7. You read it right folks, a youth advocate group is calling for the further regulation of nangs. Co-ordinator of Byron Bay Schoolies Safety Response, Nicqui Yazdi, has come out saying that they need to be better regulated, going further to say the shops selling them need to be held more responsible. “The reality is, they just shouldn’t be selling them in the first place.” “Any shop owner, manager or anyone ordering stock would have to know exactly what that is being used for.” As it currently stands the NSW laws are that it is illegal for someone to give you nangs while knowing that it’s going to be used for “human consumption” and that carries a maximum penalty of two years jail time. As you’d imagine however it’s not the easiest thing to police. “There is the possibility that it is an offence under the Drugs Misuse and Trafficking Act, but how do police prove that it is being used for psychoactive effect unless someone actually states that to police?” said Detective Chief Inspector Brendon Cullen. The detective chief inspector has said that his area command has in the past seized a bunch of nitrous oxide cannisters at local music festivals (e.g. Splendour) but no charges were ever laid. This comes after the proposed changes in classification on amyl were pushed back for further review. What do you think, would Nangs being better regulated affect you? If you’re Source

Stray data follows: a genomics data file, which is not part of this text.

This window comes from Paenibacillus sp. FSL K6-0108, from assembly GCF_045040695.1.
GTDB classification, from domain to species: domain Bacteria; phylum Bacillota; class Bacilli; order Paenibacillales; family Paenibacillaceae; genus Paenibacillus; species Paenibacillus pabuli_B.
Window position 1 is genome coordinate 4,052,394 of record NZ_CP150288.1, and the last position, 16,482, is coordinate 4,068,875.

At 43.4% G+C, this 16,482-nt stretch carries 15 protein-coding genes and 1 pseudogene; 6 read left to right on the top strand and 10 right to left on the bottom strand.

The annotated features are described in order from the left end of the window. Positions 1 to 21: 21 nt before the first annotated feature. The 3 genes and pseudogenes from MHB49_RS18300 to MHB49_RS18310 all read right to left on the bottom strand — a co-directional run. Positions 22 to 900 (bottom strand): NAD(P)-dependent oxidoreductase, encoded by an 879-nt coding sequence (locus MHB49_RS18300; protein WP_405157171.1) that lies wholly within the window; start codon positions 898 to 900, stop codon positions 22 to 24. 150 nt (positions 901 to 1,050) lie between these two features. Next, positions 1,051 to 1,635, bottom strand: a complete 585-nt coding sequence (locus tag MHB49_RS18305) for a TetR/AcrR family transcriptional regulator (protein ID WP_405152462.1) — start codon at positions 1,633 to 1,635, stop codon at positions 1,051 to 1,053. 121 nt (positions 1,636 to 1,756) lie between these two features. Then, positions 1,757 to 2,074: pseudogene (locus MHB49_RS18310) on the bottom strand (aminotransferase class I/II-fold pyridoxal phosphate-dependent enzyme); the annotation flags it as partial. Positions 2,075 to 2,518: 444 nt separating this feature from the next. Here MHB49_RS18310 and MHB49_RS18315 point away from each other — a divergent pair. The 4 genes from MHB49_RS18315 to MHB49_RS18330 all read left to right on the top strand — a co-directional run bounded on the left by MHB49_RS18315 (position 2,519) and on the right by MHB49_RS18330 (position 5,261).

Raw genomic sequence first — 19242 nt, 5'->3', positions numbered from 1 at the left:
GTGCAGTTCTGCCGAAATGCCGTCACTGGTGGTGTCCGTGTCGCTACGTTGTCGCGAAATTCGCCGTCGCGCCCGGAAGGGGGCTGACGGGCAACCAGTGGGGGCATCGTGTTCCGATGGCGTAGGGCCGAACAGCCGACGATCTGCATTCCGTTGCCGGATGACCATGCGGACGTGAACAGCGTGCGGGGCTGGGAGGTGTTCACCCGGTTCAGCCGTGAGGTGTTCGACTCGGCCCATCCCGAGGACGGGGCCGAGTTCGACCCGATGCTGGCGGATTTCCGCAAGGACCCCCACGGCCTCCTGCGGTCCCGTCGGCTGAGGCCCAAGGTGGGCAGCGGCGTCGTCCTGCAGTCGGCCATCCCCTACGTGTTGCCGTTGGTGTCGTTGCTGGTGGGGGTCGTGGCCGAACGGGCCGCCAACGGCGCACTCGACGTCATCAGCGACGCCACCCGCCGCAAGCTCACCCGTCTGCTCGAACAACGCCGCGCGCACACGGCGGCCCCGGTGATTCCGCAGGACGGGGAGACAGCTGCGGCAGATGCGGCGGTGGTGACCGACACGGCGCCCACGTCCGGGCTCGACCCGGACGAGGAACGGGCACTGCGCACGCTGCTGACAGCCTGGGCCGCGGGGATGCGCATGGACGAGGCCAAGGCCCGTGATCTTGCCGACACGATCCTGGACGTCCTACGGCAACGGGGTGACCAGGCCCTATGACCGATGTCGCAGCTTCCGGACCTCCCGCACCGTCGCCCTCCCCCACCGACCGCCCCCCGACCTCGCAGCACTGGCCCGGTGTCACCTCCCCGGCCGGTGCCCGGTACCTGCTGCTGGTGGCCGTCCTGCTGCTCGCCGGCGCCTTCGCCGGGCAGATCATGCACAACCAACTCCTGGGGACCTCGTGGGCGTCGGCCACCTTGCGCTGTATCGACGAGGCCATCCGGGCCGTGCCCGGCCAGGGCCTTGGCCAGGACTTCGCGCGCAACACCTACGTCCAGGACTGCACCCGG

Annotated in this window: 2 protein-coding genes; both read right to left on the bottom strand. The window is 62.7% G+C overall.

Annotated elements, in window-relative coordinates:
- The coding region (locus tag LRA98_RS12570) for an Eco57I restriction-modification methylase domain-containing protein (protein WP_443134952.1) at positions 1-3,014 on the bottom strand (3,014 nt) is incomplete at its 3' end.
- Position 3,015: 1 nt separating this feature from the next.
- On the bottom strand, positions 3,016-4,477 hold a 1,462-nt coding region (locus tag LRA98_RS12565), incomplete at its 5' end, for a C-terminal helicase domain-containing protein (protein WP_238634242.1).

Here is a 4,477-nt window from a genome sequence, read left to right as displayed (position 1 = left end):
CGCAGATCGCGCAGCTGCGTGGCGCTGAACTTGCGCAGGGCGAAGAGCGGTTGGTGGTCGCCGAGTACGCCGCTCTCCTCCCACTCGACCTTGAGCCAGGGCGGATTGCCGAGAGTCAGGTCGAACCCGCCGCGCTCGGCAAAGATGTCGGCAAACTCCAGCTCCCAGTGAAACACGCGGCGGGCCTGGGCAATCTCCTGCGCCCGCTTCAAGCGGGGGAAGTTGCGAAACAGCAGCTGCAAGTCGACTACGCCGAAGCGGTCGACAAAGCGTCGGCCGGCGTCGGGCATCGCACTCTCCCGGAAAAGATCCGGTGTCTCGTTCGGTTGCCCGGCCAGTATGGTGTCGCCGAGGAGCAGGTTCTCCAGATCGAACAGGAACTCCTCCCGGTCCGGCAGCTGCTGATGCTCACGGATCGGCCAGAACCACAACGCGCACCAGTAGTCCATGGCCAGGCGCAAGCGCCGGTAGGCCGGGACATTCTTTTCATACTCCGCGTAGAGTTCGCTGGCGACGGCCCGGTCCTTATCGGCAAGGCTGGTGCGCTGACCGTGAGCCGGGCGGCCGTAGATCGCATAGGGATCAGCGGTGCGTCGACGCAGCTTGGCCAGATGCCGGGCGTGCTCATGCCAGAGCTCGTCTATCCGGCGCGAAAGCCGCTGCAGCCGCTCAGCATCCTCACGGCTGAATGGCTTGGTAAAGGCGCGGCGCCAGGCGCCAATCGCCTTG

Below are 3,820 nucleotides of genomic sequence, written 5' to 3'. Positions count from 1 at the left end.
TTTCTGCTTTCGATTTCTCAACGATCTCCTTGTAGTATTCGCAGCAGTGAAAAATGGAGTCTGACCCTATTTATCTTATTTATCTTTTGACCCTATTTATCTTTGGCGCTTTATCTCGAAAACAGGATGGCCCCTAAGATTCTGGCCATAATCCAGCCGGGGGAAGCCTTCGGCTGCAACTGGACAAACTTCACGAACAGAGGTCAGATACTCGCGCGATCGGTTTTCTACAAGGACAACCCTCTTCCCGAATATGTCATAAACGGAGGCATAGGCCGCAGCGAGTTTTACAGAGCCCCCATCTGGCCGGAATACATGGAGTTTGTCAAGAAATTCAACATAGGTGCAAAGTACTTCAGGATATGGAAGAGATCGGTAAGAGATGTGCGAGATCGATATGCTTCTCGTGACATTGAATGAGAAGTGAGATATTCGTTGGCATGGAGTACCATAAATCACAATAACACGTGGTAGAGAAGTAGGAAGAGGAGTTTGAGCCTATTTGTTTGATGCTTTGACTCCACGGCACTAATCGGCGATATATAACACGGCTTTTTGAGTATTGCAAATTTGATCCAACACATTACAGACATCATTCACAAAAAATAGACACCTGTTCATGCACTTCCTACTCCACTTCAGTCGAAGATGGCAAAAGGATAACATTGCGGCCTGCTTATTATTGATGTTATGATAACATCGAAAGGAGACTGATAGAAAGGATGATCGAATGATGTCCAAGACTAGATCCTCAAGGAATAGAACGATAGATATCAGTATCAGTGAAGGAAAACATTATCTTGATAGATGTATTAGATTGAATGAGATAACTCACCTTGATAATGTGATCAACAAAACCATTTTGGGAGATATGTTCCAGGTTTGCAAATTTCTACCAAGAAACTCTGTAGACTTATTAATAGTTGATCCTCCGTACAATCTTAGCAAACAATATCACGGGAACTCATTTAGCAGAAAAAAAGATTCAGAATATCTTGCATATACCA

8. Rick and Morty have gone EDM with their new teaser, which has us incredibly hyped to see what adventures lie ahead for our favorite multiverse explorers. Oh, how we’ve missed them. In just 15 seconds, the cult Adult Swim show has reeled back in its massive audience. There’s a lot of crossover between electronic music fans and Rick and Morty fans, so we have to say this teaser is quite smart on their part. But, the entire series centers around lightyears of intelligence, so it’s not surprising. “Keep your enemies close and your portal gun closer,” they share along with the video below. Foreshadowing much? With this being the first time we’ve heard directly from Rick and Morty in a while, we have to believe season 4 is in our very near future. Many believe the new season could arrive as soon as this Christmas. Yes, please. Rick and Morty Portal Gun Teaser Keep your enemies close and your portal gun closer. pic.twitter.com/Npr9FiBncR — Rick and Morty (@RickandMorty) December 12, 2018 This article was first published on Your EDM. Source: Rick and Morty Go EDM In New Teaser Hinting Season 4 Is Near [WATCH] Source